[2.6 Connector]

The connector 26 that comes into contact with the first discharge electrode 11 a may be a fork-shaped connector as illustrated in FIG. 3A. The fork-shaped may refer to, for example, a branched configuration. The fork-shaped connector may include a leaf spring 26 a in which a part coming into contact with the first discharge electrode 11 a is formed in a fork shape. More specifically, the leaf spring 26 a that is an elastic member illustrated in FIG. 3B may be fitted as a separately-formed member in the fork-shaped connector serving as the connector 26 illustrated in FIG. 3A. The leaf spring 26 a may be formed of an elastic metal material. Note that FIG. 3A is a perspective view illustrating the fork-shaped connector serving as the connector 26, and FIG. 3B is a perspective view illustrating the leaf spring 26 a in the fork-shaped connector serving as the connector 26.

Since the first discharge electrode 11 a is held by the fork-shaped connector serving as the connector 26, the first discharge electrode 11 a may stretch in the longitudinal direction by sliding on the part contacted with the leaf spring 26 a even when the temperature of the first discharge electrode 11 a is increased and thermal expansion of the first discharge electrode 11 a accordingly occurs. This may prevent the first discharge electrode 11 a from being bent by stress or any other factor. Further, since the first discharge electrode 11 a may stretch by sliding on the part contacted with the leaf spring 26 a, it may be possible to prevent the insulating member 23 from being damaged by force applied between the first discharge electrode 11 a and the electrode moving mechanisms 21 resulting from the thermal expansion of the first discharge electrode 11 a.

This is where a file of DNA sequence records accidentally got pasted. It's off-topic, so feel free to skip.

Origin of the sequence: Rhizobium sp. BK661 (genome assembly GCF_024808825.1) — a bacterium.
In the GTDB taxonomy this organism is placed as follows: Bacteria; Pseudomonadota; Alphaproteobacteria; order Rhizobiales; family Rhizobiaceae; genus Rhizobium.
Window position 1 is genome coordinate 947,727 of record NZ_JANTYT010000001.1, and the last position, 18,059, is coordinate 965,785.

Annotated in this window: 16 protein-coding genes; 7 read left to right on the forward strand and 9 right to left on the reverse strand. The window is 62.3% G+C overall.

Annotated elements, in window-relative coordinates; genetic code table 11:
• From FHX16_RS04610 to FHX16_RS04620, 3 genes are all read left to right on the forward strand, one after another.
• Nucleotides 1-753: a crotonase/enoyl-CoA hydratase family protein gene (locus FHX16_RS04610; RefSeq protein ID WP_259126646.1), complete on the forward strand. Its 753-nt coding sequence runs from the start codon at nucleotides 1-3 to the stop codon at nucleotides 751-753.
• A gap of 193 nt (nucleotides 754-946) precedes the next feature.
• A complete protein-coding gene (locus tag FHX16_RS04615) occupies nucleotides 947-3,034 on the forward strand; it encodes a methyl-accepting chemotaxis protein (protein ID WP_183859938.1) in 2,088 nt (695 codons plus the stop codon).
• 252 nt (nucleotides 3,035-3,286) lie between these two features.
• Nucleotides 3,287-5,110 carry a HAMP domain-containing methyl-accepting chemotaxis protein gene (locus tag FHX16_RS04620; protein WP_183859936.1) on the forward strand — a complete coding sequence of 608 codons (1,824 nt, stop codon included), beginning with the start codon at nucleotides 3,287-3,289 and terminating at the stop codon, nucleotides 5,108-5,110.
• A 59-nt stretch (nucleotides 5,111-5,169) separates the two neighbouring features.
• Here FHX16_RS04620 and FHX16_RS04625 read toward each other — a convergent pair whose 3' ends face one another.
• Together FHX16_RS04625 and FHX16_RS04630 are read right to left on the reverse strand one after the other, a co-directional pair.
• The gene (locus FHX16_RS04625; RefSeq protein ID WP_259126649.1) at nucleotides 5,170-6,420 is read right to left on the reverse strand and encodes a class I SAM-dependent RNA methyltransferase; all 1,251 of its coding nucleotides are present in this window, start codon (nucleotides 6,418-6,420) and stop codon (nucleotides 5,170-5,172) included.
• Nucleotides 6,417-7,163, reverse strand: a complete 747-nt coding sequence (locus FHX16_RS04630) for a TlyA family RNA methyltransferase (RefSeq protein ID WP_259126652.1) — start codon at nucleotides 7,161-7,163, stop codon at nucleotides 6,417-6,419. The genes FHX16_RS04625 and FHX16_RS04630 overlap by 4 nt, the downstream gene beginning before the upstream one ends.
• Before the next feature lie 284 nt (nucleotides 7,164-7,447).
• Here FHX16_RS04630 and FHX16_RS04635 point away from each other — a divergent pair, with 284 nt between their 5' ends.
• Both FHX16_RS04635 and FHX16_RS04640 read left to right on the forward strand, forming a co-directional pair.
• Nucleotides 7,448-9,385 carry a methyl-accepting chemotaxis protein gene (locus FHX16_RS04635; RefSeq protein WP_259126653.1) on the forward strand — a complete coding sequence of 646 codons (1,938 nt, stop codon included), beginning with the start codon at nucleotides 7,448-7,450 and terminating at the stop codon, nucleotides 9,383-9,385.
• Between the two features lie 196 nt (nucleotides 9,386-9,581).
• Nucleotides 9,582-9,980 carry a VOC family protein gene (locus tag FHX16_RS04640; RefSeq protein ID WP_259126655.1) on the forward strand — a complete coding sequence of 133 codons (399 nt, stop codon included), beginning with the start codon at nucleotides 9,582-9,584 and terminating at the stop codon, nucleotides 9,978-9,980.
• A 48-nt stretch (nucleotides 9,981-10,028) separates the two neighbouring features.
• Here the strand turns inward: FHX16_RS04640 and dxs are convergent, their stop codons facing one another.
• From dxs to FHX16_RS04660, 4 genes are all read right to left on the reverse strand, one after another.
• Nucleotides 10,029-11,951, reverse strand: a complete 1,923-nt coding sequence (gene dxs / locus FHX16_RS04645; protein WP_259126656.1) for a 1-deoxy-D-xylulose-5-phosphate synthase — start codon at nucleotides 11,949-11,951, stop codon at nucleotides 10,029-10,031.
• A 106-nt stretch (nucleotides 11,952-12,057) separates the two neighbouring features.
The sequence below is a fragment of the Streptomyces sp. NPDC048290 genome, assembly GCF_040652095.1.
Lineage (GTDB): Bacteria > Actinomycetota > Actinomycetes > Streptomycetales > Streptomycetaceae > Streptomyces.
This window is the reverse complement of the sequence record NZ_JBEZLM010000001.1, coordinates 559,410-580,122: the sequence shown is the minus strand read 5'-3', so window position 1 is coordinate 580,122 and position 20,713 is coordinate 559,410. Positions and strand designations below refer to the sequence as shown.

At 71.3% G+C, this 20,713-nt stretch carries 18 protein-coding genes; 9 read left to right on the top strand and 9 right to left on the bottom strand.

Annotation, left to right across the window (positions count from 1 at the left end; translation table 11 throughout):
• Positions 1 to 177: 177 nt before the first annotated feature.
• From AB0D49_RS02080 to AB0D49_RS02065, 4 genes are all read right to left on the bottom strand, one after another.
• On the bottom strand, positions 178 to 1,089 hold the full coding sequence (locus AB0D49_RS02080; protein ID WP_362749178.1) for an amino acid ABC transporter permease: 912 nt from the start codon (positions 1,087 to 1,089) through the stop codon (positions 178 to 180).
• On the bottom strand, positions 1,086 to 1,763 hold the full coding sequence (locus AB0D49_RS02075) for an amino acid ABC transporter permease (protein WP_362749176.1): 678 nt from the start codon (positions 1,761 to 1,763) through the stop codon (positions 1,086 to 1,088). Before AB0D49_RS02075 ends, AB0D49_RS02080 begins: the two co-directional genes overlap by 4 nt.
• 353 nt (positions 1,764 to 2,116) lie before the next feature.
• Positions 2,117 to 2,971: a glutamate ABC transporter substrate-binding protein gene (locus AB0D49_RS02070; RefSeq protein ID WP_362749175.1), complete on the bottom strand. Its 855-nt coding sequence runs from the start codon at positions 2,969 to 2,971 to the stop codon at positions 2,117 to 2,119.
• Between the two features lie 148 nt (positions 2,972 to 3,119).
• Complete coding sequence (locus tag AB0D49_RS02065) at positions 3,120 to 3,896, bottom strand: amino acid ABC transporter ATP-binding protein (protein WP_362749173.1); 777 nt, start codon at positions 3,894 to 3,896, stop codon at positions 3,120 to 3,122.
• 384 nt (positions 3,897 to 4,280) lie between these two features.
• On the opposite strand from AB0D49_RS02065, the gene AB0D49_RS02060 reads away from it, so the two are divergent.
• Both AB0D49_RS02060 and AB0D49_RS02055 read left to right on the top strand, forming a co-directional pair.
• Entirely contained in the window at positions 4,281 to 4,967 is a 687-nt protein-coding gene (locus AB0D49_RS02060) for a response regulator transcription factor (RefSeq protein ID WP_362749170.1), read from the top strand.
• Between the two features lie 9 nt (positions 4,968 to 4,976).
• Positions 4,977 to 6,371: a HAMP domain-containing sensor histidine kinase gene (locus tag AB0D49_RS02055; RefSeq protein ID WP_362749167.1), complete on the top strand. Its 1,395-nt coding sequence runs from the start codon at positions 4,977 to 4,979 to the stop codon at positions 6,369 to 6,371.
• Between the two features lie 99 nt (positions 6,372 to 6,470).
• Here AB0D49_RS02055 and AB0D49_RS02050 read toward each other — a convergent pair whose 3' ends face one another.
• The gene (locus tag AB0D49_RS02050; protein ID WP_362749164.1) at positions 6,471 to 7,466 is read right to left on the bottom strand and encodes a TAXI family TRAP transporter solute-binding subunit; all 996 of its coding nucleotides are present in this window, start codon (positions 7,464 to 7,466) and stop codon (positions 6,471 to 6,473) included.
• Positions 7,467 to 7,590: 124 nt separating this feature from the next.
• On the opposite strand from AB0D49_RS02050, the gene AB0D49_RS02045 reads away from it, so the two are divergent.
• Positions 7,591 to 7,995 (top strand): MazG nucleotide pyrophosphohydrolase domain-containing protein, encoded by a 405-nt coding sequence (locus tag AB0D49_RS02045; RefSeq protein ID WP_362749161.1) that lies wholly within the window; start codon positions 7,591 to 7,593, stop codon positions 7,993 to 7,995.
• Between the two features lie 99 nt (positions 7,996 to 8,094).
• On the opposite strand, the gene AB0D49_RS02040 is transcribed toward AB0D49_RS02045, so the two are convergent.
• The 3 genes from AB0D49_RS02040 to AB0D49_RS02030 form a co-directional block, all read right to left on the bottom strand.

The leaf spring 26 a that configures the fork-shaped connector serving as the connector 26 may be formed of an alloy of beryllium (Be) and copper (Cu) or brass. The surface of the leaf spring 26 a may be plated by nickel (Ni). The laser gas in the laser chamber 10 contains fluorine (F2) gas. Thus, nickel plating that is corrosion-resistant to the fluorine gas may be performed on the surface of the leaf spring 26 a to enhance corrosion resistance of the leaf spring 26 a to the fluorine gas.